I don't think the second episode of The Falcon and The Winter Soldier was quite as dynamic as the first but I am still greatly enjoying this show. What I think one of the highlights of the episode was and will continue to be for the series, was Sam and Bucky's dynamic. The first episode gave us a great look into their personal lives but now to see them actually together is really fun. Anthony Mackie and Sebastian Stan just have a really fun rapport that translates really well to the characters themselves. Sometimes the dialogue can be a bit on the nose though, especially with them. I really love how they talk about Steve and the legacy of Captain America but sometimes they'll shoehorn in a little reference or quip into their dialogue that just takes me a bit out of the show. John Walker's Captain America seems to be, at least to the public of the world, somebody who actually is trying to be a real hero. Obviously we aren't made to like him, and I very much don't, but they write him that way really well. He's an obnoxious guy who thinks that's he is absolutely right for the job and wants to be in every corner even when he doesn't belong, and the very talented Wyatt Russel portrays these sensibilities very well. He's a good opposition to the title characters and I'm intrigued going forward on what role he'll play. Another new and very interesting character we meet this episode is Isaiah Bradley, the Black Captain America. I feel they really nailed his short appearance, and I'm sure he'll turn up again, but his inclusion and what he talked about was an extremely good representation of the way Black soldiers of the American military are treated. They get forced into wars they have nothing to due with, they do what the country demands of them, and then they're cast aside while the white man takes credit. And they represent that very well within a superhero context here. All of the racism issues they decided to tackle in this episode I think really work, like with Sam's confrontation with the police and his anger at the unknown legacy of Bradley. I think once again they get a little on the nose with the dialogue sometimes in those scenarios but regardless it's really refreshing and rewarding to see these issues addressed in a superhero show. The only other complaint I seem to have is the same one I had last week, which is the Flag Smashers. I think this show is really trying to push this anti-revolutionary narrative when the goals of these people seem pretty justified in the eyes of most fans who find themselves on the left. At least Sam sees a little bit of why these guys may be doing the right thing but I'm still just a little angry they're being branded the "bad guys". The whole episode though is still very solid and I'm enjoying the show a lot so far, and even if the issues I have with it continue to persist, it looks like it can still serve as a meaningful way to explore not only these two great characters, but important issues surrounding racism in the United States.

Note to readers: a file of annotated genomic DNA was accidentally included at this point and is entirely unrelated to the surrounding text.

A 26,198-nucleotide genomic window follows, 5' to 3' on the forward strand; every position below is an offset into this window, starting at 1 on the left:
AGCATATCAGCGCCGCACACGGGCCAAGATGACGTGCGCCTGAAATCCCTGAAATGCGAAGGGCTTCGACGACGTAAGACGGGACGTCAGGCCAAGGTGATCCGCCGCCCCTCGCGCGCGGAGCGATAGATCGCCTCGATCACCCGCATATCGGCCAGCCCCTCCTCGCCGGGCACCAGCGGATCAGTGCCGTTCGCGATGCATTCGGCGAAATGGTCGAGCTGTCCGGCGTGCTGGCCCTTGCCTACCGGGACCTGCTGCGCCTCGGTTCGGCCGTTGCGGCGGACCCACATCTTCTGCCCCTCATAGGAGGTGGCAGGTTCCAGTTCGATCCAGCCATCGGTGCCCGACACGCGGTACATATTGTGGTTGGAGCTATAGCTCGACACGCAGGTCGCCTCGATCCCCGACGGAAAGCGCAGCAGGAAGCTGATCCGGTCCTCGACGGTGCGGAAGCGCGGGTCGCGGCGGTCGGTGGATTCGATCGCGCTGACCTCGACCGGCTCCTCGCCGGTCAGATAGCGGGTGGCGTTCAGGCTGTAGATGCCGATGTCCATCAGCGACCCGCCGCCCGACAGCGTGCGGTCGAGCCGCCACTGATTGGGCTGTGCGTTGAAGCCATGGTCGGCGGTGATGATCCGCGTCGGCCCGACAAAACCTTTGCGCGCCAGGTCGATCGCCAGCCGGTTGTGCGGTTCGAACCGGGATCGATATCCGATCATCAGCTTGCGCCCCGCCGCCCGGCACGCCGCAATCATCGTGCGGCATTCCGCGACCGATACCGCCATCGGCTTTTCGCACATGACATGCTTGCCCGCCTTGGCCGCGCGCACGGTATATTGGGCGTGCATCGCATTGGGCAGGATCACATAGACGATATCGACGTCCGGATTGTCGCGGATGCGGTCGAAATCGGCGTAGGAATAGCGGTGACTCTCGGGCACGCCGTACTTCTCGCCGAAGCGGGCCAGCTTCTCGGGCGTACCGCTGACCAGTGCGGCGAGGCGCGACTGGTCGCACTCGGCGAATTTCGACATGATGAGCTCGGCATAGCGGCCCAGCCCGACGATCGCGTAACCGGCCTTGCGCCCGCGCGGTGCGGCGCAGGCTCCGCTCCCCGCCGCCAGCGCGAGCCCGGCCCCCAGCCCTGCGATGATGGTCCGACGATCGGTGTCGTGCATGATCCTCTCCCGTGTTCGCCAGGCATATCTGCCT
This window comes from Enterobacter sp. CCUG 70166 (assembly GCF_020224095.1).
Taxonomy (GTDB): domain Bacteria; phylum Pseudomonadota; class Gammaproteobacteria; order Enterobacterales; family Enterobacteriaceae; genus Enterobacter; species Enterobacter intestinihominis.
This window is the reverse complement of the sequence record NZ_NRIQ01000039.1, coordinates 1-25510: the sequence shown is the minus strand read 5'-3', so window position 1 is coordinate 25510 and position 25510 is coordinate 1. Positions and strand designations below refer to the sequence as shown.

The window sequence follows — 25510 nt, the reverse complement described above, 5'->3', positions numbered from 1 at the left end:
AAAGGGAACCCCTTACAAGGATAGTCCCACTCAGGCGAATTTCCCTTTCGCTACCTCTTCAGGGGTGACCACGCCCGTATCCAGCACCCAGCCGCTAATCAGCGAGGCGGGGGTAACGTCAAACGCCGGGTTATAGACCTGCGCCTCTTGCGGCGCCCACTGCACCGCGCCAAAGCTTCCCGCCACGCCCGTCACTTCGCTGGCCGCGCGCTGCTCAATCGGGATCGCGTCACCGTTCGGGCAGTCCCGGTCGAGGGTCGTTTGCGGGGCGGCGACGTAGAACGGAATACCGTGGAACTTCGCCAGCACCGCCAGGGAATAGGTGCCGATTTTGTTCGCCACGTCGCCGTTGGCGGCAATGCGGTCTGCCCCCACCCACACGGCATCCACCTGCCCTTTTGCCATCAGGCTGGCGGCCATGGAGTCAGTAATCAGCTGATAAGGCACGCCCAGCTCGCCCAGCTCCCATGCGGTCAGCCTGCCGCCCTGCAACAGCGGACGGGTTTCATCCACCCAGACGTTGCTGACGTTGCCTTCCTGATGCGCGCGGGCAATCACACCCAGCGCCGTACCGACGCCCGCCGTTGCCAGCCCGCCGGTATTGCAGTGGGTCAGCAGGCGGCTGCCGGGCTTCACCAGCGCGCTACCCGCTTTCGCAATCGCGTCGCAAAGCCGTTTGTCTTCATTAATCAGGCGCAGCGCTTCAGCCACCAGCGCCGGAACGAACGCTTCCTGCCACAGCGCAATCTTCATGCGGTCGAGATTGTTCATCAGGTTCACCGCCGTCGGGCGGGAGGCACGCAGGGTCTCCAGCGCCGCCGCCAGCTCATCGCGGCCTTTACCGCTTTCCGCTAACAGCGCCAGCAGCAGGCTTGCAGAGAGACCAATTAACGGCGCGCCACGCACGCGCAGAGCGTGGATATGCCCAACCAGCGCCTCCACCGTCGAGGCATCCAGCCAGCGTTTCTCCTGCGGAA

We're now half way through The Falcon and The Winter Soldier and so far it's just been so consistent in it's quality and engagement. Zero is one of my favourite villains of the franchise and I enjoyed to see so much of him this episode. It was interesting to see some of the life and connections he had before Civil War and to see some of his actual combat skills seeing as he was a soldier after all. Sharon's return was also a lot better than I was expecting it to be. She never really felt like a fully fleged character to me before now but she was just unapologetically unsorry for everything that's happened since Civil War now and I found that really compelling. The plot is really picking up with the further introduction of connections to Power Broaker, who I think will likely show up in the 5th episode. It seems everyone in the universe knows this guy is a big deal and while it's clear to those of us who know of him in the comics, I'm excited for his motives and goals to come forward. Sam and Bucky are further getting developed and becoming even more compelling as characters. Sam is continually a really good vessel to talk about the struggle of Black people in America and Bucky's struggle with his past as the Winter Soldier is very interesting to see play out, especially with the little game of dress up Zemo makes him play in this episode. Another character who is being used as a very compelling vessel to talk about politics is John Walker's Captain America. His insistence on following leads that go nowhere and stepping over the line is a really good way to talk about the authoritarianism of the American military. The ending of this episode reintroduced a character I'd almost entirely forgot, Ayo, but it opens up this show to the world of Wakanda even further and I'm very excited to see where that takes The Falcon and The Winter Soldier next week.